But by the time he died in 1547, the athletic boy whose cloth and hair was spun with gold had become an obese, temperamental monster. His reputation was that of a brute whose hands were soaked with the blood of the executions he ordered.
Below are some key moments in Henry’s reign that mark the king’s descent into a paranoid, megalomaniac.
The road to Rome
Henry will be forever remembered for his marriages. Six, by far the most of any English king. He sought glory and immortality. His awareness of his dynasty and legacy grew more and more pronounced as he grew older.
In 1509, Henry married his first wife Catherine of Aragon, who was the widow of his older brother Arthur. While they had a lengthy marriage by Henry’s later standards, Catherine had tremendous difficulty bearing children. She went through the trauma of having six pregnancies, but only one child – Mary – survived into adulthood.
Catherine had not borne the male heir that Henry believed would secure his dynasty. The Tudors had only won the crown in 1485 after 30 years of political instability during the Wars of the Roses. Henry became plagued with doubts that marrying his elder brother’s wife had damned him before God.
Convinced that his marriage was unlawful and driven by lust towards one of Catherine’s ladies in waiting, the stylish courtier Anne Boleyn – Henry sought an annulment. He asked Pope Clement VII for this in 1527, and he fully expected the Pope to agree. Henry’s sister, Margaret, had just had her marriage annulled by the Pope in March of that same year.
But, in May, the Holy Roman Emperor Charles V had captured Rome and held the Pope as a prisoner. Charles was Catherine’s nephew. At exactly the moment Henry asked for an annulment, Catherine’s relative held the Pope as a prisoner.
Henry came to realise that if the papacy wouldn’t bend to his wishes, he would have to break with Rome itself and establish his own church. What happened next would alter the course of British history forever.
The English Reformation
Beginning in 1529, Henry upended England’s religion through the English Reformation. No longer would he bow his head to the Pope in Rome. He embraced a faith in which there was no international church and the divinely appointed sovereign was a kingdom’s link between man and God.
Henry ordered the dissolution of the monasteries: religious establishments that were powerhouses of prayer for the dead, and controlled huge wealth and tracts of land. Between 1536 and 1540 over 800 abbeys, nunneries and monasteries were ruthlessly dissolved. Cromwell’s inspectors produced evidence of ‘manifest sin, vicious carnal and abominable sin’. Their riches and lands were seized, roofs stripped of lead, monks and nuns turned out and pensioned off.
It was around this time, in the late 1530s, that the handsome, musical, intelligent, man who succeeded the throne grew vicious, capricious, and unpredictable.
Some have blamed this on a serious jousting accident in January 1536. He was thrown from his horse and was crushed by it. Studies have also concluded that it caused a brain injury that may have led to his erratic behaviour.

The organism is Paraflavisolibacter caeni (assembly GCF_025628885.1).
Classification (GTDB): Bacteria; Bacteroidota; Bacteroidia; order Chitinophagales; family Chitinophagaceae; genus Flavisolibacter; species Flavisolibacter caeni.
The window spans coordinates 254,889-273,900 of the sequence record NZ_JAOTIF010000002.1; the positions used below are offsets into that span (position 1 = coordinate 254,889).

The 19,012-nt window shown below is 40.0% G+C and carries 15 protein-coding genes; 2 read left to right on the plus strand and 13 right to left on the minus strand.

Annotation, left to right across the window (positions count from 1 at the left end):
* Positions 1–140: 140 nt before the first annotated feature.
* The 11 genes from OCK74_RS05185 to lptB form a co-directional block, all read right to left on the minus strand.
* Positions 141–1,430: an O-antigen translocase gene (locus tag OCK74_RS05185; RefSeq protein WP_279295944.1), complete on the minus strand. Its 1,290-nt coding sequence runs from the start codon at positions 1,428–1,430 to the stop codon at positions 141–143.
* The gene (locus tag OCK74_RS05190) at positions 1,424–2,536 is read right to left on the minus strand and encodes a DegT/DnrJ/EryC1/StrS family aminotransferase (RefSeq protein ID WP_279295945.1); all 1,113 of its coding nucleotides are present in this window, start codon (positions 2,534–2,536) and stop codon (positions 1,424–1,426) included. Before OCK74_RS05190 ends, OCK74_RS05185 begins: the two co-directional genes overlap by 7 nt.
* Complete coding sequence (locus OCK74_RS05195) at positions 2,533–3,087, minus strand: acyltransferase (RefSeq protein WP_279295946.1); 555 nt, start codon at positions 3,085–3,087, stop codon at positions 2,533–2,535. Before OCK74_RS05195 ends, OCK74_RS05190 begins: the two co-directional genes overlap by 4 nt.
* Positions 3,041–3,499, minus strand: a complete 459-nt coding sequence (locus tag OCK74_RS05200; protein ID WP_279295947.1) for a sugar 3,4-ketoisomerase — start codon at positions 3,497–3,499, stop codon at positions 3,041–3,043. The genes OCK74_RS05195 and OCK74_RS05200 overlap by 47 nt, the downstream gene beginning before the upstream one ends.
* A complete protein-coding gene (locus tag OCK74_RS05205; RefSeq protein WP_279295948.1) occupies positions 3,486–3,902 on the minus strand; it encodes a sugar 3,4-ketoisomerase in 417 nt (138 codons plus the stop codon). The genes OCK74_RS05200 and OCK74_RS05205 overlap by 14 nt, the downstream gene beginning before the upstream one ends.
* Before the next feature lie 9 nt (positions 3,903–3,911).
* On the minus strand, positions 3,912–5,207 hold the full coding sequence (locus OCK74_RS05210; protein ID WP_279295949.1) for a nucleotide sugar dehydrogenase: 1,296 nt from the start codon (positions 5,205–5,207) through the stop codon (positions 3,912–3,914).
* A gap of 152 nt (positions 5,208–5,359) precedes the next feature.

Henry’s blood-soaked hands
Henry wrought a revolution, but was vision for the future faced resistance. Rebellions, plots, foreign invasions came to dominate the king’s thinking. Ever more convinced that he was the sole true interpreter of divine will, Henry’s megalomania – and paranoia – grew. He became a tyrant.
While he had got his way and married Anne Boleyn in 1533, her failure to give birth to a male heir and increasing strife with the King led to her downfall. In 1536, with Henry seeking a way out of the unhappy marriage, she was tried for treason and adultery and beheaded.
By August 1540, Henry had married for the fifth time to Catherine Howard. His third wife, Jane Seymour, had died from complications in childbirth, while his marriage to Anne of Cleves was unconsummated and annulled after just six months. But Henry’s fifth marriage lasted just two years before Catherine Howard met the same fate as Anne Boleyn and was executed for treason.
Henry was just as unsparing with his enemies. Chancellors and Chief Minsters found themselves at the executioners’ block when they fell out of favour.
Thomas More, who had served as Lord High Chancellor, opposed the Reformation, and refused to acknowledge the annulment of Catherine’s of Aragon’s marriage. In July 1535 he was beheaded.
In 1537, Henry had mercilessly executed the leaders of the ‘Pilgrimage of Grace’, an uprising about the King’s religious reformation. The removal of the monasteries had suddenly altered the religious life of many communities and stripped them of a source of employment and welfare.
In 1539, the Act of Proclamations attempted to bolster his royal power. From now on he could rule by decree, his personal edicts having equal force to acts of Parliament.
Thomas Cromwell, one of More’s opponents and an architect of the Reformation also fell out of favour and was decapitated five years later. While Henry later regretted Cromwell’s execution, he still sanctioned it, without trial, on 28 July 1540 – the same day he married Catherine Howard.
Terror and poverty
Treason had already been extended to punish those uttering disloyal words. Many would die horribly as a result. Laws were also passed against witchcraft and sodomy, which led to hundreds of innocent people being persecuted over the next two hundred years.
Late in his reign, his lavish lifestyle, the epic corruption of the selling off of church lands, and his aggressive foreign policy had brought his kingdom to the point of bankruptcy. He fraudulently replaced gold coins with copper ones in The Great Debasement in his final years.
By the day of Henry’s death in January 1547, some of those watching his mute, terrified grab at Archbishop Thomas Cranmer’s hand must have been relieved their corpulent king was breathing his last.